• by Anonymous Coward
    Modern app appers only use App® brand apps, NOT LUDDITE Sharp!

    Apps!
  • I have 2 Hisense TVs (Hisense branded, not Sharp branded). My Smart TV that I purchased failed (the LED backlight stopped working), and they replaced it with a brand new much better model with no issue under warranty when it was almost 2 years old. The replacement was made in Mexico, not China, even. Hisense USA is based in Atlanta (Suwanee GA), not China, though their parent company is Chinese.
    • by sl3xd ( 111641 ) on Monday June 12, 2017 @11:34AM (#54602449) Journal

      Hisense USA is based in Atlanta (Suwanee GA), not China, though their parent company is Chinese.

      All that means is that there's a shell company that imports drek from China, handles local customer disservice and warranty non-fulfillment.

      Nearly every multinational company does the same thing -- Apple's Ireland shell company has made a lot of news lately as a tax haven, IIRC. That doesn't make Apple an Irish company.

  • by Ellis D. Tripp ( 755736 ) on Monday June 12, 2017 @10:58AM (#54602169) Homepage

    It sure did pay the bills back in the '80s when I worked in TV/VCR repair. The TV sets regularly caught fire when the flyback transformers carbonized (prompting a class action lawsuit and a huge settlement), and their VCRs were a constant source of mechanical issues, far worse than most of the competition.

    • by Anonymous Coward

      I have a Sharp television, manufactured in the 70s, in the USA, even. Still works perfectly, and is still our only set. Has never been repaired or serviced.

      • It's fuck faces like you who doesn't know what "works perfectly" means. You'd have to compare it against a new TV to see how bad the colours are now than when it was new in the 70's. I've had the big Wood TV's. They seem like quality, but it's just cause the source has been low quality and you've adjusted to the flaws over the years.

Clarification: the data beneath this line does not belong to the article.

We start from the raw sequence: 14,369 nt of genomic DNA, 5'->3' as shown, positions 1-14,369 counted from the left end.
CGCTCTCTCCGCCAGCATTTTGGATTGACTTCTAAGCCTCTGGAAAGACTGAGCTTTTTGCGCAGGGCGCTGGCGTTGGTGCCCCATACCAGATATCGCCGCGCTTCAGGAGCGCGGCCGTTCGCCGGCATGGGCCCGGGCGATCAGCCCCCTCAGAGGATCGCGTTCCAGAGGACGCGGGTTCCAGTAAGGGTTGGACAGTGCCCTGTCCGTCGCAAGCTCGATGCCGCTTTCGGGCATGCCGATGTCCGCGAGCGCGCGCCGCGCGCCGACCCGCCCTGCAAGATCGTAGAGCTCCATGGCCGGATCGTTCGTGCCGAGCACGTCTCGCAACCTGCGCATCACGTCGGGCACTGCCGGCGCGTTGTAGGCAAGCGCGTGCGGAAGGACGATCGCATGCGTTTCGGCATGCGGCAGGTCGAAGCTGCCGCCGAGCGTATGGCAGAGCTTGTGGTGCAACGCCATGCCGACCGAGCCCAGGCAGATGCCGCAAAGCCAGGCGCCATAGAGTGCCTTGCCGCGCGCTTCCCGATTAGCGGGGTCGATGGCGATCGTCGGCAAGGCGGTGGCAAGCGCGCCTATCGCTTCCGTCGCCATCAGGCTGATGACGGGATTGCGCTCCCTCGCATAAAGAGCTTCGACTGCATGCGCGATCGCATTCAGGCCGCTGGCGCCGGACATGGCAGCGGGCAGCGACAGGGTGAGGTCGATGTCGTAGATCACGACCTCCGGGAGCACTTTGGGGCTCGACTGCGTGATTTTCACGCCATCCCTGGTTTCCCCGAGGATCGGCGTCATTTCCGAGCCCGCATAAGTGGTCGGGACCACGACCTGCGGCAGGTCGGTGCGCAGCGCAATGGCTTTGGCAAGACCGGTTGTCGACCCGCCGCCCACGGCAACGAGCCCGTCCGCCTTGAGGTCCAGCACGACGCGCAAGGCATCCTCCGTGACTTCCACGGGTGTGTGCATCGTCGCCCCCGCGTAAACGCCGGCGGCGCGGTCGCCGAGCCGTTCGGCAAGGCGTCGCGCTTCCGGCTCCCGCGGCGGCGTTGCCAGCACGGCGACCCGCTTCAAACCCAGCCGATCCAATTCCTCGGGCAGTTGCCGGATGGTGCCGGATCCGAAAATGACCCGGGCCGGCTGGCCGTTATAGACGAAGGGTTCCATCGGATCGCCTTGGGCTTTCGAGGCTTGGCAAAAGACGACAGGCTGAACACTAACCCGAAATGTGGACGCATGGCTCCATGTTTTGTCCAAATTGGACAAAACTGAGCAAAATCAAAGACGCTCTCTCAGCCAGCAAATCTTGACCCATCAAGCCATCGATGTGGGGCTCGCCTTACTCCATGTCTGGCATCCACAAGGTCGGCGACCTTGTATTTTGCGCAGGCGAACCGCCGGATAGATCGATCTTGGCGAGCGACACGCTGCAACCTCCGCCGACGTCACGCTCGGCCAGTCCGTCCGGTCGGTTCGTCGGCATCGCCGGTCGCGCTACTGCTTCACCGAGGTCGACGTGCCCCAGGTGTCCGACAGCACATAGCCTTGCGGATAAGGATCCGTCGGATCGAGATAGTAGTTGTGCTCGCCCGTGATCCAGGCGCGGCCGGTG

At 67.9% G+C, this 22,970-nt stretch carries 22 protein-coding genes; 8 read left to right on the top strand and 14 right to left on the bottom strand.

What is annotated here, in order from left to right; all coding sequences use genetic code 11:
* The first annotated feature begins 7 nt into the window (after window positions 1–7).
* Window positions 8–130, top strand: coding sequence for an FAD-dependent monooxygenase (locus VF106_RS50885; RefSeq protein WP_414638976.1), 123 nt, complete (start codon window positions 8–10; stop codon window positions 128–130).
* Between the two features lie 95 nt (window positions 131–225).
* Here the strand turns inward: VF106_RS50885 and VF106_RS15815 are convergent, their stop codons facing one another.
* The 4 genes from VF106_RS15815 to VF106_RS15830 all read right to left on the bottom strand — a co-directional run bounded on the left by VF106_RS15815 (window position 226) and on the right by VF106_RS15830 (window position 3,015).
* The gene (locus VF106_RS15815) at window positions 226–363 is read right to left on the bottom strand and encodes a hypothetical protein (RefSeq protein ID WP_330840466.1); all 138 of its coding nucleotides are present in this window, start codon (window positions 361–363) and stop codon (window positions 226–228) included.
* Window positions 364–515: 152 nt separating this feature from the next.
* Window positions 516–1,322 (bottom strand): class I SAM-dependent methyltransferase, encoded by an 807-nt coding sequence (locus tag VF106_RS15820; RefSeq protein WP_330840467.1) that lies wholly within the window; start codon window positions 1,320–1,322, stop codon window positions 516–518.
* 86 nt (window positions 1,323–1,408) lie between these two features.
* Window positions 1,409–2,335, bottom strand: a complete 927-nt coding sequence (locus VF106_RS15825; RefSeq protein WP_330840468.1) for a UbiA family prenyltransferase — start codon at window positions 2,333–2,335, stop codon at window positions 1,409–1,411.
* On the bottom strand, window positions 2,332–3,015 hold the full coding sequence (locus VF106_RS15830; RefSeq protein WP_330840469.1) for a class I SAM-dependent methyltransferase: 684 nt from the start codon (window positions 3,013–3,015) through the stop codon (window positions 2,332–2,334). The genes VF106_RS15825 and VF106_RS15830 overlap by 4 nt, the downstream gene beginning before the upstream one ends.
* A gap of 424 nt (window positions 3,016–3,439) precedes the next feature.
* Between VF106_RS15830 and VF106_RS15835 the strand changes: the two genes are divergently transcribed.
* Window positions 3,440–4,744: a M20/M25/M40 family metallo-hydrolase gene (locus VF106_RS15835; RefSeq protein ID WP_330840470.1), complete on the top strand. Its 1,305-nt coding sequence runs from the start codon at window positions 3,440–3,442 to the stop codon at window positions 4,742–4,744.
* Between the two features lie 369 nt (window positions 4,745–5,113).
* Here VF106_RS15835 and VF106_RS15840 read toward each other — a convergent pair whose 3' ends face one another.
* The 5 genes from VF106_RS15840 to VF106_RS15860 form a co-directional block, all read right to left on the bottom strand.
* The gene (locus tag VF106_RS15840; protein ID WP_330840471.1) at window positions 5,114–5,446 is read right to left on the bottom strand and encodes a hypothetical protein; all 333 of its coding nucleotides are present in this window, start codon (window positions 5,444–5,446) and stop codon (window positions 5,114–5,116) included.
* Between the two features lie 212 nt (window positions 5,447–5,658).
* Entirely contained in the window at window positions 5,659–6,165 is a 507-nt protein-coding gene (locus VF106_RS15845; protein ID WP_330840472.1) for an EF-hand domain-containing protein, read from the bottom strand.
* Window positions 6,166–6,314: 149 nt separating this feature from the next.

• Sharp Zaurus.
  • Article is paywalled (Score:3, Informative)

    by L. J. Beauregard ( 111334 ) on Monday June 12, 2017 @11:00AM (#54602191)

    and I'm not giving my money to Rupert Murdoch.

    • by Anonymous Coward

      That's OK.

      I paid for the article twice to even things out.

  • by Viol8 ( 599362 ) on Monday June 12, 2017 @11:09AM (#54602241) Homepage

    You sold the rights to your name to make a quick buck, now stop whining when someone uses it in a way you don't like. If you wanted your name only to be associated with good (ok, reasonable) quality gear you should have kept it in house.

    • by Tablizer ( 95088 )

      You sold the rights to your name to make a quick buck

      Don't knock it, it worked for the USA President (depending on how you define "worked")
       

    • If you wanted your name only to be associated with good (ok, reasonable) quality gear you should have kept it in house.

      That is 100% dependent on the terms of the license. You understand that word right? License? Not sale. They don't own the brand, they just have a license to it.

      • Umm... This is Slashdot. We aren't exactly known for understanding the concept of the word, 'license.' How many times have you heard/read someone say they bought the program, music, movie, or OS? How many times have you read someone say that they own things they don't actually own?

        With enough money, you can probably get Microsoft to sell you software, or an operating system. However, it is probably gonna cost a whole lot more dollars than expected.

    • by EvilSS ( 557649 )

      You sold the rights to your name to make a quick buck, now stop whining when someone uses it in a way you don't like. If you wanted your name only to be associated with good (ok, reasonable) quality gear you should have kept it in house.